At the third hospital, specific and aggregate complication rates remained the same or increased slightly. Differences between these rates and those of severity adjusted comparison population also remained the same or increased.
Results of the study suggested that, in one community health care system, the progress of reducing complications involved different experiences. At two hospitals with relatively higher rates at the beginning of the study, management by administrative and clinical staff outside quality assurance produced significant reductions in complication rates, while at a hospital with lower rates, management by quality assurance staff had little effect on reducing the rate of PPCs.
The oral anticoagulant therapy - provided to prevent thrombosis - is known to be associated with substantial avoidable hospitalization. Improving the quality of the oral anticoagulant therapy could avoid drug related hospitalizations. Therefore, this study compared the patient outcomes between Dutch anticoagulant clinic (AC) regions taking the variation in chronic care management into account in order to explore whether chronic care management elements could improve the quality of oral anticoagulant therapy.
Two data sources were combined. The first source was a questionnaire that was send to all ACs in the Netherlands in 2008 (response = 100%) to identify the application of chronic care management elements in the AC regions. The Chronic Care Model of Wagner was used to make the concept of chronic care management operational. The second source was the report of the Dutch National Network of ACs which contains patient outcomes of the ACs.
Patient outcomes achieved by the ACs were good, yet differences existed; for instance the percentage of patients in the appropriate therapeutic ranges varied from 67 to 87% between AC regions. Moreover, differences existed in the use of chronic care management elements of the chronic care model, for example 12% of the ACs had multidisciplinary meetings and 58% of the ACs had formal agreements with at least one hospital within their region. Patient outcomes were significantly associated with patient orientation and the number of specialized nurses versus doctors (p-values < 0.05). Furthermore, the overall extent to which chronic care management elements were applied was positively associated with patient outcomes (p-values < 0.05).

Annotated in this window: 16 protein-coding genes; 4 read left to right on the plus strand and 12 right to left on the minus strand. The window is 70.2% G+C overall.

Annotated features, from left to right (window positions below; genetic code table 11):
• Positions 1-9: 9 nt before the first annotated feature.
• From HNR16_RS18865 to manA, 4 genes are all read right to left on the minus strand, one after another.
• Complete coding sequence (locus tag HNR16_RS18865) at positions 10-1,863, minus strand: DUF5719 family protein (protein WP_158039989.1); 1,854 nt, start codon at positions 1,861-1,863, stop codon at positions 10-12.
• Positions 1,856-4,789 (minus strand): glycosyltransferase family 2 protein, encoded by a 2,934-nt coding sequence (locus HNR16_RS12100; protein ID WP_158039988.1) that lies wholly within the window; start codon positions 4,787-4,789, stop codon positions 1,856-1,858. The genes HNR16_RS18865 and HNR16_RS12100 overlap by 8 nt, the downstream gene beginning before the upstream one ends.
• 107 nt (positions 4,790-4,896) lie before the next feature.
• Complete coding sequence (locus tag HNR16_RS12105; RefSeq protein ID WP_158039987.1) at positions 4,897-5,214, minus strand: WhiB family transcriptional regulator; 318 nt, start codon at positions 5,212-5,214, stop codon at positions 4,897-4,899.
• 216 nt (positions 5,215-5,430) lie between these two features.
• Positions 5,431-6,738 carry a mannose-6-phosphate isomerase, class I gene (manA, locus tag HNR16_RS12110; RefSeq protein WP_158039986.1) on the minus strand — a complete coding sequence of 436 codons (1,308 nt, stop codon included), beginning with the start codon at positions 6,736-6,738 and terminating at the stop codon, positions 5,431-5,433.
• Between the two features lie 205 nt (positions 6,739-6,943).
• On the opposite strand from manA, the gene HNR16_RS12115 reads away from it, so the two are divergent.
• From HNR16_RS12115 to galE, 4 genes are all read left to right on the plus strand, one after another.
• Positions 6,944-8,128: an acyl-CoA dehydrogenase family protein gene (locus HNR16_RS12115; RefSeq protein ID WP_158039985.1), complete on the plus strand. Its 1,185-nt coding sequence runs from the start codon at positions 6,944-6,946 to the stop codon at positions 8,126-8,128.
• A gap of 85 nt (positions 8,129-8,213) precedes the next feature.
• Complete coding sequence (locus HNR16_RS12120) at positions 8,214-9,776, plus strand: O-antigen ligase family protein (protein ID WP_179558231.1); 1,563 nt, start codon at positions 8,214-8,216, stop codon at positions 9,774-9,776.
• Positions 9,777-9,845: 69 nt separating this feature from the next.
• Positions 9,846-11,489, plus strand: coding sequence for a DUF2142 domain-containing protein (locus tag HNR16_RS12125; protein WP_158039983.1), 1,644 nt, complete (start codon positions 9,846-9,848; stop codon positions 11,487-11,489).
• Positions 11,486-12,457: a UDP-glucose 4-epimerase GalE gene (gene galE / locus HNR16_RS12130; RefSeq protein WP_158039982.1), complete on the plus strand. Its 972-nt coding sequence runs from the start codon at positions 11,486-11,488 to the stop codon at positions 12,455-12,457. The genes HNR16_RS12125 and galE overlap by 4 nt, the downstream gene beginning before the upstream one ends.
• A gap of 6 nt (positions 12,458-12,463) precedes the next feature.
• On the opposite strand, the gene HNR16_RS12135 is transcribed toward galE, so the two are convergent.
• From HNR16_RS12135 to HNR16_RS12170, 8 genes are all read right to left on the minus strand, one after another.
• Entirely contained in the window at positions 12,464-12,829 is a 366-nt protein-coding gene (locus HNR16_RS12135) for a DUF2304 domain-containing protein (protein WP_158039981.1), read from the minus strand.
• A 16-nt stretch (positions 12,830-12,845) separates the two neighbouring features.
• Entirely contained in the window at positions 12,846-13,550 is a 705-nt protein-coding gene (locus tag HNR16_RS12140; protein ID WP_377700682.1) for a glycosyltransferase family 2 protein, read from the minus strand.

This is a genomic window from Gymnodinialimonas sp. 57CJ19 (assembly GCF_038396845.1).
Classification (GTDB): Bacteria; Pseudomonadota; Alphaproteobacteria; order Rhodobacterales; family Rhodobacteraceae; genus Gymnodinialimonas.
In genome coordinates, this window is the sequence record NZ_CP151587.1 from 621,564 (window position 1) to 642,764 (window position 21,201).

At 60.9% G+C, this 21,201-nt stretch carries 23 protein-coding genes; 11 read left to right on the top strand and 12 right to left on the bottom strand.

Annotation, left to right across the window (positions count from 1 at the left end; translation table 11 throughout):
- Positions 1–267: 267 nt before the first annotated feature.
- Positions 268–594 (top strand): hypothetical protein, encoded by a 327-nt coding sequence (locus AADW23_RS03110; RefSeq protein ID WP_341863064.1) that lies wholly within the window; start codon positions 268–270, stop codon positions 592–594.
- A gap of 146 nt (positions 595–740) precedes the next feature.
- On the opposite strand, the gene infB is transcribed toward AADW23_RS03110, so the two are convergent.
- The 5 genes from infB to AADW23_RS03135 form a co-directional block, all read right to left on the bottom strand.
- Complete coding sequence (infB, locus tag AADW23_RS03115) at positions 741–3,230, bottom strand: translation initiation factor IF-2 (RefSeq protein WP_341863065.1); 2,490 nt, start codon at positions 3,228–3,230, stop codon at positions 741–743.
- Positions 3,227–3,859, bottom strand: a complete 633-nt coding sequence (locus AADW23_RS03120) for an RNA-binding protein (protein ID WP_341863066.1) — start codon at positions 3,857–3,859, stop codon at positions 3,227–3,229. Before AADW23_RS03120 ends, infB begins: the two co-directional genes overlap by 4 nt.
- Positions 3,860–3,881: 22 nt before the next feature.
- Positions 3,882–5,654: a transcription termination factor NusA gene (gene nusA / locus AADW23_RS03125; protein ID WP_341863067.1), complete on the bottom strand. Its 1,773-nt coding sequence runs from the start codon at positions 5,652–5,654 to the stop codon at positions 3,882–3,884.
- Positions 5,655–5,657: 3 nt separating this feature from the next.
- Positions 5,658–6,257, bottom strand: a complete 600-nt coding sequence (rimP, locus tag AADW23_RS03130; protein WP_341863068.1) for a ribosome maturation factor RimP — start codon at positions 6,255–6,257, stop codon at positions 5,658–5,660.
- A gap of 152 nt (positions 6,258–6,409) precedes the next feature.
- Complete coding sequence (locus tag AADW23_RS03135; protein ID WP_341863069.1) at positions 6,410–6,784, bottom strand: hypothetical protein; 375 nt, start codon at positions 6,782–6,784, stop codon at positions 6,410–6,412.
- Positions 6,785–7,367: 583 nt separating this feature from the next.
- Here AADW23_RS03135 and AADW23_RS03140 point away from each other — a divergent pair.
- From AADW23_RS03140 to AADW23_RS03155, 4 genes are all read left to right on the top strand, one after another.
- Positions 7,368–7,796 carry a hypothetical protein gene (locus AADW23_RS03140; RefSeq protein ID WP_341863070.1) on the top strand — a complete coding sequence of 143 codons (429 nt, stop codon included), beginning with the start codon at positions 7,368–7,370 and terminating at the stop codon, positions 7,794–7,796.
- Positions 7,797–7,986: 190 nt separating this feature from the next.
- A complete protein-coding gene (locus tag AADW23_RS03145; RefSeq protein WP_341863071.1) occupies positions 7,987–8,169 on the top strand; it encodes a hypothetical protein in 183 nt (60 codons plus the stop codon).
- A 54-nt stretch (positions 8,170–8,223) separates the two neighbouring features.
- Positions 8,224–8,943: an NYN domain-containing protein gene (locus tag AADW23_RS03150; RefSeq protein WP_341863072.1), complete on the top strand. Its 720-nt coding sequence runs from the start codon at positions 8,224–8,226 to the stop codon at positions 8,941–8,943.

Substantial differences in the patient outcomes as well as chronic care management of oral anticoagulant therapy existed. Since our results showed a positive association between overall application of chronic care management and patient outcomes, additional research is needed to fully understand the working mechanism of chronic care management.
Hospital inpatient complications are one of a number of adverse health care outcomes. Reducing complications has been identified as an approach to improving care and saving resources as part of the health care reform efforts in the United States.
An objective of this study was to describe the Potentially Preventable Complications software developed as a tool for evaluating hospital inpatient outcomes. Additional objectives included demonstration of the use of this software to evaluate the connection between health care outcomes and expenses in United States administrative data at the state and local levels and the use of the software to plan and implement interventions to reduce hospital complications in one U.S. metropolitan area.